Companies may have to reveal pay gap between executives and employees
By Brian Collett — Britain’s biggest companies may have to reveal the gap between their senior executives’ remuneration and the average pay of their employees.
The proposal is one of several intended changes appearing in a government green paper after years of disquiet over the size of financial rewards handed to UK bosses, including in loss-making companies.
A second proposal in the green paper – a discussion document that is an early part of the parliamentary legislation process – would demand wider consultation on remuneration packages, with both shareholders and other stakeholders.
A third proposal, possibly the most controversial, would make an annual shareholders’ vote on pay legally binding.
However, a suggestion that companies should have to appoint employees to their boards has been dropped. Prime minister Theresa May, in a speech to the Confederation of British Industry, the UK employers’ body, ruled out that measure.
The government, nevertheless, is considering giving employees’ representatives an advisory role rather than power on remuneration deals.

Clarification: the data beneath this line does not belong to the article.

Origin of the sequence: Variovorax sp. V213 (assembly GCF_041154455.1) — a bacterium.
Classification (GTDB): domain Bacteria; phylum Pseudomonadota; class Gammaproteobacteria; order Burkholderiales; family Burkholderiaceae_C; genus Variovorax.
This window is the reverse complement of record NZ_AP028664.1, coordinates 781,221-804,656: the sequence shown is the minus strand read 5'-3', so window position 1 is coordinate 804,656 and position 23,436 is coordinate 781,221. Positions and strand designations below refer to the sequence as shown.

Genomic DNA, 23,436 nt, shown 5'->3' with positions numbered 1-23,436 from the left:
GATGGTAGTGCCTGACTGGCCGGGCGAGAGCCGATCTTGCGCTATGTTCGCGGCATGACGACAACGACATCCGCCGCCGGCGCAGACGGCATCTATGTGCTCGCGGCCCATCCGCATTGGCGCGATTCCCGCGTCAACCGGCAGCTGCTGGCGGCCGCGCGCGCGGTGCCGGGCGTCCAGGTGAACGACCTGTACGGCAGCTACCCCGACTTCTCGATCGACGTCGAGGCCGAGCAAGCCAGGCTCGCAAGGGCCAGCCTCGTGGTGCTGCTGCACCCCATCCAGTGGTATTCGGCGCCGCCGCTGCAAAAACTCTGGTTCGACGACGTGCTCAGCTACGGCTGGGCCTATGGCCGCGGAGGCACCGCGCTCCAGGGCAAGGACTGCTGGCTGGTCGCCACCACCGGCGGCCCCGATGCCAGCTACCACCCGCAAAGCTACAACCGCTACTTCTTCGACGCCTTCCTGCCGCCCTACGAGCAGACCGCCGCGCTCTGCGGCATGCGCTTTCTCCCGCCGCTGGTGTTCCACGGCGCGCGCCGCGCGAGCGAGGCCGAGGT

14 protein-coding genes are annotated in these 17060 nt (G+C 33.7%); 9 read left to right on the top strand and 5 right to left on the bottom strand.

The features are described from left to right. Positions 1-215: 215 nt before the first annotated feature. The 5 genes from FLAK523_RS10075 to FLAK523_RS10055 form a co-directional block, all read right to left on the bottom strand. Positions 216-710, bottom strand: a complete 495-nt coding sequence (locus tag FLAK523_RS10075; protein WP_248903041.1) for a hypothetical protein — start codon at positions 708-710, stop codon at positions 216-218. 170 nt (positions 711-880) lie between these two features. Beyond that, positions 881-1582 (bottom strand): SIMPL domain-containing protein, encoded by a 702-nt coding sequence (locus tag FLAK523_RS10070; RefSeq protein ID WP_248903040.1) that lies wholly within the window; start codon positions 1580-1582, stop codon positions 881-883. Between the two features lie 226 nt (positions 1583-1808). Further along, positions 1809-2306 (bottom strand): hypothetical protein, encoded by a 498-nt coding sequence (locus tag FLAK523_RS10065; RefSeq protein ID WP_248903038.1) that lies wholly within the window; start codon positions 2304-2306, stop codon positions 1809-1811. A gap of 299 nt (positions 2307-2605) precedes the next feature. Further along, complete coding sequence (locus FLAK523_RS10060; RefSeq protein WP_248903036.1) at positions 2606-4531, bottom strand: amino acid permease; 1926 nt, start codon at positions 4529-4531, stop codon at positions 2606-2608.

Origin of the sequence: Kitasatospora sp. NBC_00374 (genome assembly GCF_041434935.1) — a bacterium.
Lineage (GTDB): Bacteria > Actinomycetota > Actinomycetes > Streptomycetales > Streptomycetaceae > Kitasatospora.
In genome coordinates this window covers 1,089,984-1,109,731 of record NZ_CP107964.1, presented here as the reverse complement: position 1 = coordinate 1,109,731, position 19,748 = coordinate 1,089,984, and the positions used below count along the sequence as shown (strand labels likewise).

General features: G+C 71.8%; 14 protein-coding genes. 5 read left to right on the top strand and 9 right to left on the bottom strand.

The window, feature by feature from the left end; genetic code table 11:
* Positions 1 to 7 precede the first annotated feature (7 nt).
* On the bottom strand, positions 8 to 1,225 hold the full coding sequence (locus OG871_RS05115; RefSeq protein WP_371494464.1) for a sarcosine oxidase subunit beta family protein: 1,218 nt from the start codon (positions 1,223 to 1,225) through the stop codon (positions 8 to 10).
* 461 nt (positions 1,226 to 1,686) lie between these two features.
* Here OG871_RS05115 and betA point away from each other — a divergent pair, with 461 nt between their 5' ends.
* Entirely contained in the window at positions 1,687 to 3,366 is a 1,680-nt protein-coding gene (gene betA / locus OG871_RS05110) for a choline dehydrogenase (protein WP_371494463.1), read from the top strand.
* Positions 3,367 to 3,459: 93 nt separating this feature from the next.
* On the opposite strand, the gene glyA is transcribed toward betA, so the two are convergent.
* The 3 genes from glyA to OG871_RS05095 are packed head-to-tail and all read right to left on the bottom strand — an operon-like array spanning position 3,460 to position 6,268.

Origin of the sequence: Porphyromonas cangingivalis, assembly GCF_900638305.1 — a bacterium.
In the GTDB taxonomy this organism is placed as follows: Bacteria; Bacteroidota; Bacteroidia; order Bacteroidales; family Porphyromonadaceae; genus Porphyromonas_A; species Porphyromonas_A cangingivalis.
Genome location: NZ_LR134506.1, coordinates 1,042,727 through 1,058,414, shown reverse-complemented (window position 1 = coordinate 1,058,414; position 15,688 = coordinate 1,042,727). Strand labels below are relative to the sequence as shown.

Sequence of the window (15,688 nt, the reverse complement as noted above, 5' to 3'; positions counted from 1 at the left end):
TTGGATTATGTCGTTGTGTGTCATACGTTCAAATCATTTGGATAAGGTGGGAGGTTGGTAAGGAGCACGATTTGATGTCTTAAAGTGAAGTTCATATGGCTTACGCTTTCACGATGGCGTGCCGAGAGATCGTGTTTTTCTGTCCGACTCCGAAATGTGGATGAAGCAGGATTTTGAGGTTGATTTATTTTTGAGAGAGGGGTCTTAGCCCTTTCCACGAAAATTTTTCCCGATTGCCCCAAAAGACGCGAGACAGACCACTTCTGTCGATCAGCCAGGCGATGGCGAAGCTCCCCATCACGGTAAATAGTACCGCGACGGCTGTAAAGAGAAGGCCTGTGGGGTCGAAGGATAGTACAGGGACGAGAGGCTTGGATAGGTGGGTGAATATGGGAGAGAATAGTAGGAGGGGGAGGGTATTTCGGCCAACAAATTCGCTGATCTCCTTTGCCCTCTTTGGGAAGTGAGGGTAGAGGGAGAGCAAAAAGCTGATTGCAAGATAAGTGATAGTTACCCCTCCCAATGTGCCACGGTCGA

The extent of concern about executive pay was reflected in a study by the Trades Union Congress showing that on average the pay of a FTSE 100 company boss was 123 times the organisation’s average full-time salary.
The report added that the median pay of leading FTSE 100 company directors rose in the 2010-15 period by 47 per cent to £3.4m ($4.2m, €4m).
Immediately after the green paper was published Andy Haldane, the Bank of England’s chief economist, rejected the proposals for legally binding votes on pay and the publication of remuneration ratios.
At the same time a report from the Bank of England and the Big Innovation Centre, a think tank created to help businesses, public agencies and universities to implement innovation principles, said binding votes would rob Britain’s largest companies of valuable talent.
It said shareholders should instead have more say on executive pay, not powers to decide, but recommended a binding regime if a company failed to obtain satisfactory advisory support.
The government said in a following statement: “The UK has led the world in corporate governance, but our strong reputation can only be maintained if government and business regularly review and upgrade our governance.
“Good governance helps companies take better decisions, for their own long-term benefit and the economy overall, ensuring public trust in British business and making sure the UK is the best place in the world to do business.”
A green paper would have to be followed by a white paper, which is a policy statement, and the policy would be subject to several parliamentary stages before becoming law. The journey through Parliament could take at least 12 months.